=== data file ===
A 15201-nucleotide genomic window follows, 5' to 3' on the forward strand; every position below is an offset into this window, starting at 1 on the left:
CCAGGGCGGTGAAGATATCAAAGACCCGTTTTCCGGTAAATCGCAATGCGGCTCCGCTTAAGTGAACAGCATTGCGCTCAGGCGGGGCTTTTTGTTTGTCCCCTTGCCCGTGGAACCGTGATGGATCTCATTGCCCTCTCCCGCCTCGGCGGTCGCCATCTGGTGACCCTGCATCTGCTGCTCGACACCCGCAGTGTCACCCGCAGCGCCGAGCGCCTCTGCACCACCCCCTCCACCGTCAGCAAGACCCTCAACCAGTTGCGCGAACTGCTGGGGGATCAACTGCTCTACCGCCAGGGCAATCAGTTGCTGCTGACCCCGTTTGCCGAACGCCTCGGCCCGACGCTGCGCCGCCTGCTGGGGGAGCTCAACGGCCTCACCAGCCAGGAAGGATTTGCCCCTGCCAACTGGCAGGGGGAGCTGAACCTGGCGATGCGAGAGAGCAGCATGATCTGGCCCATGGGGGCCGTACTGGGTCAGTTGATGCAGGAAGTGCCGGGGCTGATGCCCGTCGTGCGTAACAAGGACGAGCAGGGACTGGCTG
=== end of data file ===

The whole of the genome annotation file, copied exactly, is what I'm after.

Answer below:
A 15201-nucleotide genomic window follows, 5' to 3' on the forward strand; every position below is an offset into this window, starting at 1 on the left:
CCAGGGCGGTGAAGATATCAAAGACCCGTTTTCCGGTAAATCGCAATGCGGCTCCGCTTAAGTGAACAGCATTGCGCTCAGGCGGGGCTTTTTGTTTGTCCCCTTGCCCGTGGAACCGTGATGGATCTCATTGCCCTCTCCCGCCTCGGCGGTCGCCATCTGGTGACCCTGCATCTGCTGCTCGACACCCGCAGTGTCACCCGCAGCGCCGAGCGCCTCTGCACCACCCCCTCCACCGTCAGCAAGACCCTCAACCAGTTGCGCGAACTGCTGGGGGATCAACTGCTCTACCGCCAGGGCAATCAGTTGCTGCTGACCCCGTTTGCCGAACGCCTCGGCCCGACGCTGCGCCGCCTGCTGGGGGAGCTCAACGGCCTCACCAGCCAGGAAGGATTTGCCCCTGCCAACTGGCAGGGGGAGCTGAACCTGGCGATGCGAGAGAGCAGCATGATCTGGCCCATGGGGGCCGTACTGGGTCAGTTGATGCAGGAAGTGCCGGGGCTGATGCCCGTCGTGCGTAACAAGGACGAGCAGGGACTGGCTG